NHL·Analysis

NHL players risk their careers if they opt for Olympics, sports lawyer says

Russian superstar Alex Ovechkin remains adamant that he will represent his country at the 2018 Winter Olympics in South Korea. But if he were to do so, the Washington Capitals superstar risks putting himself in breach of his NHL contract.

Trevor Whiffen's advice to any player considering defying NHL order: ‘Do so at your own peril’

To this point, Washington Capitals owner Ted Leonsis, right, has supported star Alex Ovechkin and his desire to play in the 2018 Olympics even if the NHL refuses to shut down this time around. But will Leonsis remain firm when the time comes to make that decision? (Canadian Press/Associated Press)

There has been a lot of reaction — mostly negative — to the NHL's decision not to participate in the 2018 Olympic Games in South Korea.

Fans have raged on social media, with most of the ire directed at longtime villain, NHL commissioner Gary Bettman.

So, too, have players, who've used words like "crap" to describe the decision.

Everybody seems to agree Olympic hockey just won't be the same without NHL talent.

While many players are angry, most have accepted they won't be going. 

But not Washington Capitals superstar Alex Ovechkin, who has long maintained he will be playing regardless of what the NHL decides.

"I think everybody wants to play there. It's the biggest opportunity in your life to play in the Olympic Games," Ovechkin told reporters in Toronto today. "Somebody going to tell me I don't go. I don't care, I just go."

Capitals defenceman Kevin Shattenkirk and goalie Braden Holtby have expressed similar sentiments but stopped short of saying they would defy the league order.

"The players can't just do what they want," said Toronto sports lawyer Trevor Whiffen.

He warns players would be taking a tremendous risk if they decided to go on their own. There is no right to participate in the Olympics enshrined in the collective bargaining agreement, he said.

"It is not solely the option of the players, that is something the NHL has control over and if the NHL is saying, 'No, we won't allow to you leave for three weeks in the middle of the season to go participate in the Olympics,' I think the players are facing a very difficult decision," Whiffen said.

"If they go, they are in breach of their contract, they may get suspended; they may suffer loss of wages. And heaven forbid some key player on an NHL team that is bound for the playoffs gets injured and the team misses the playoffs as a result of that."

Whiffen doesn't directly represent any current players, but he provides advice to many player agents and coaches. He also runs a sports marketing firm with Calgary Flames president Brian Burke.

CBC Sports looks back at Canada's gold medal hockey moments after the NHL announced that it's players would not compete in Pyeongchang 2018. 0:36

'Do so at your own peril'

He said if a client were to ask whether he should go to the Olympics on his own, his advice would be clear.

"Do so at your own peril. You are going to be putting yourself in breach of the contract you have signed with your team, which has been collectively bargained," he said. "You are putting yourself at the risk of being suspended, terminated, liable for damages to your club for the games that you miss.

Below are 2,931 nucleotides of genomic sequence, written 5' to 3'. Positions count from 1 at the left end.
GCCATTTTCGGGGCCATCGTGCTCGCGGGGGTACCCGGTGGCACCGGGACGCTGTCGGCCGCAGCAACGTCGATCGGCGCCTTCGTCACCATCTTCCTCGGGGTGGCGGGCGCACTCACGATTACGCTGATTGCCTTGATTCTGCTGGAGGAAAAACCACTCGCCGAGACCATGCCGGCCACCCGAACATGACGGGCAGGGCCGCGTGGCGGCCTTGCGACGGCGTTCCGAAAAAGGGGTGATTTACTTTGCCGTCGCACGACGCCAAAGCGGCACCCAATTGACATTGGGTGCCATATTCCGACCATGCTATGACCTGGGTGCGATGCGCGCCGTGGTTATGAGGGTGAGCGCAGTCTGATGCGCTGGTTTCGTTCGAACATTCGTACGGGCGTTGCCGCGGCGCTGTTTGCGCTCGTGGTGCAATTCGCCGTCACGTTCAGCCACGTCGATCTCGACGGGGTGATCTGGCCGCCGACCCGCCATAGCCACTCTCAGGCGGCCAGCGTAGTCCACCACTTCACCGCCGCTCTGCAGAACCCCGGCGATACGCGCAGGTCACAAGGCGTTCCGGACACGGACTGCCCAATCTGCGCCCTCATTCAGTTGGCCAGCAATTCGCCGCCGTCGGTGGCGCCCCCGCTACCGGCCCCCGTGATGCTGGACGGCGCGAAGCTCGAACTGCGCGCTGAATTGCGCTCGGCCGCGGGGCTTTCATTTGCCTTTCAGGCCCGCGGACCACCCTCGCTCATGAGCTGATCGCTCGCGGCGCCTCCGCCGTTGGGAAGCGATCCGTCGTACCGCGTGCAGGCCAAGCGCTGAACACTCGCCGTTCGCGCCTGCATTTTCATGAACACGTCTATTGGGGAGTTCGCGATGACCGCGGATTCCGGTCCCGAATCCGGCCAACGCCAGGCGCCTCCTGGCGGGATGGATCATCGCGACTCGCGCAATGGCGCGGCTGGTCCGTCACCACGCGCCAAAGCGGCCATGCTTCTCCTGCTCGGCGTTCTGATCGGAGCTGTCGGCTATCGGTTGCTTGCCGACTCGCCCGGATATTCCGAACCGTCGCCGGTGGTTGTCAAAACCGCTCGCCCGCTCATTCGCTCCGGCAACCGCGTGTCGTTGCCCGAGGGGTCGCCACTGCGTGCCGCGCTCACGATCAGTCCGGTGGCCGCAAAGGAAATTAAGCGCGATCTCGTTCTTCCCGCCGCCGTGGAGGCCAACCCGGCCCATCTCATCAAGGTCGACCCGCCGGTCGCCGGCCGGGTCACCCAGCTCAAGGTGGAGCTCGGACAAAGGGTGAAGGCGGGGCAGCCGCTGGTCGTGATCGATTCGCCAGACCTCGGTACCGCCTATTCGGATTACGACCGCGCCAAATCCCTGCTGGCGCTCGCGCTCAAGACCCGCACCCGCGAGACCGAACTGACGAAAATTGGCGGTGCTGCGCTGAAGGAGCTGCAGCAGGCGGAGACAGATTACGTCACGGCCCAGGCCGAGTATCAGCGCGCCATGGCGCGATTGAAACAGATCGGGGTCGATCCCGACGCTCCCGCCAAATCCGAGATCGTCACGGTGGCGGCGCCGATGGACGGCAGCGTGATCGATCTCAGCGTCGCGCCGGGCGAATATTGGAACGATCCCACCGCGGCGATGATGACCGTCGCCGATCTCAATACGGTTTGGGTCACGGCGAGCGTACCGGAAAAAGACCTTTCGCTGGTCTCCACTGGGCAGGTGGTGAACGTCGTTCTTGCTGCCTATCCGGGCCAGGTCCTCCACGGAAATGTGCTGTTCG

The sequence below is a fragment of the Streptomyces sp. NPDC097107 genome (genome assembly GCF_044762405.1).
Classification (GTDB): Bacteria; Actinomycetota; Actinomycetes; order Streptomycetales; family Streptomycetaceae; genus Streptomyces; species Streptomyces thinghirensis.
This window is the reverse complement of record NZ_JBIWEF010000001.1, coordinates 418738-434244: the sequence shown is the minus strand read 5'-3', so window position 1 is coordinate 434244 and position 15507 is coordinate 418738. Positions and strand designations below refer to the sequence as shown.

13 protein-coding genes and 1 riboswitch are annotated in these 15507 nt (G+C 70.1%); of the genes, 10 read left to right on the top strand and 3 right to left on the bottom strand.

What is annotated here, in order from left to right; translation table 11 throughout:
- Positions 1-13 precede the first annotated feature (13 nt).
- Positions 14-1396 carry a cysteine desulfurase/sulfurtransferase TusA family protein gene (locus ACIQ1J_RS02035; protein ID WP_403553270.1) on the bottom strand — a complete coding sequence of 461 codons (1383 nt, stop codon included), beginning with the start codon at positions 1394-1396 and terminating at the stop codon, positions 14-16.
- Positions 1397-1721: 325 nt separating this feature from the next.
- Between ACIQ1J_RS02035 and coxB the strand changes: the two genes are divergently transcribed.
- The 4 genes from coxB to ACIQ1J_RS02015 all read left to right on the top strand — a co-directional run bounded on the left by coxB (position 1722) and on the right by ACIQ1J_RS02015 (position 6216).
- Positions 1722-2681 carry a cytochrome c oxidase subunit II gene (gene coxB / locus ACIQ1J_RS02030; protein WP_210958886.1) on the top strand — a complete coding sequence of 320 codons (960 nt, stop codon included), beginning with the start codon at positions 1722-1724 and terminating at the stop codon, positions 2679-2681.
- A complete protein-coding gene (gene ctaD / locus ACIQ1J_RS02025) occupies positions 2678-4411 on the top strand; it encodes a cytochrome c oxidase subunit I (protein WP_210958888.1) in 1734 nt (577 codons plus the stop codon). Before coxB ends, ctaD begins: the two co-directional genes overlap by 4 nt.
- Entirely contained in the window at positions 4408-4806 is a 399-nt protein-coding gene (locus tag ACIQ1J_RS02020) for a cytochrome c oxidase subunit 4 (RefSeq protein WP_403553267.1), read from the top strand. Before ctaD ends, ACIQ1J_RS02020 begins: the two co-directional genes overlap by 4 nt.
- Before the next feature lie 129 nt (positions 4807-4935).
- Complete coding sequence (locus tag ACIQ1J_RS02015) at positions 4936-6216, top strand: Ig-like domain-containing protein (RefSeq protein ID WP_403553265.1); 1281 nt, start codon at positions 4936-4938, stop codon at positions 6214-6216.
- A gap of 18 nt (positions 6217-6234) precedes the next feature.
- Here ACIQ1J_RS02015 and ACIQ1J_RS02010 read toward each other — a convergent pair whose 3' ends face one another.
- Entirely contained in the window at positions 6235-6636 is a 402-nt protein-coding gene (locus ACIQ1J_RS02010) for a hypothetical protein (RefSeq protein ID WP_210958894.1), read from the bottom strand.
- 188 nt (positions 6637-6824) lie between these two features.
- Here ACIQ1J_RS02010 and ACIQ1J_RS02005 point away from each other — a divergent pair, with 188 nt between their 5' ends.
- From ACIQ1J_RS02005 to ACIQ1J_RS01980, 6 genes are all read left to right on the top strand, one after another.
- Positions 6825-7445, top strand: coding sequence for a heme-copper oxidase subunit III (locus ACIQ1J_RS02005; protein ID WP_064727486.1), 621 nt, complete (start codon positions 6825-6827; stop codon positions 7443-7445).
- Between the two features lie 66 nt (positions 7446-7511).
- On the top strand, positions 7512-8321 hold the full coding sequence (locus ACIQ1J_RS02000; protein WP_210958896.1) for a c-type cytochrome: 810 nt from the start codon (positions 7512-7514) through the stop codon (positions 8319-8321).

"I would say you have a contractual obligation to play for [your] team in the NHL and don't take that lightly because if you do take that lightly and go off to play in the Olympics you are putting your entire career at risk here."

NHL commissioner Gary Bettman has been the target of plenty of fan anger after the NHL announced it won't shut down for several weeks in February 2018 and allow its players to compete in the Winter Olympics. (Chris Young/Canadian Press)

But could the NHL actually force players to stay home and play league games? Yes and no.

While Whiffen says the NHL couldn't force players to play at home, the league could seek a court order prohibiting players from competing at the Olympics, and he believes the NHL would likely be successful.

There has been speculation that individual owners may decide on a team-by-team basis whether to allow their players to go.

Capitals owner Ted Leonsis has indicated in recent weeks he could be open to this.

"If Alex Ovechkin and Braden Holtby and Nick Backstrom tell us, 'We want to go play for our country,' how am I going to say no?" Leonsis told reporters. "I might get fined. I might get punished in some way. But I feel I'm in partnership with Nick and Braden and Alex."

But Whiffen says that's an unlikely scenario. 

"I don't think [the owners] will break ranks. In fact, they won't break rank," he said. "The board of governors will have discussed this at length and they would have given Gary Bettman instructions that they are not letting their players participate in the Olympics"

Agent Andy Scott, who represents a number of NHL players, believes chaos would ensue if the owners aren't unified on the issue.

"If you are going to breach a contract, it's not a breach if somebody says you can do it," Scott said. "You look at the Ovechkin situation and you wonder whether it's going to be an issue. Now, I think if this owner [Leonsis] did it, the other owners and Gary Bettman would exert influence on this owner to be sure everybody is on the same page in terms of what can and can't be done.

"It would open up the floodgates if one person was given that exemption and others weren't."

About the Author

Jamie Strashin is a native Torontonian whose latest stop is the CBC Sports department. Before, he spent 15 years covering everything from city hall to courts and breaking news as a reporter for CBC News. He has also worked in Brandon, Man., and Calgary. Follow him on Twitter @StrashinCBC

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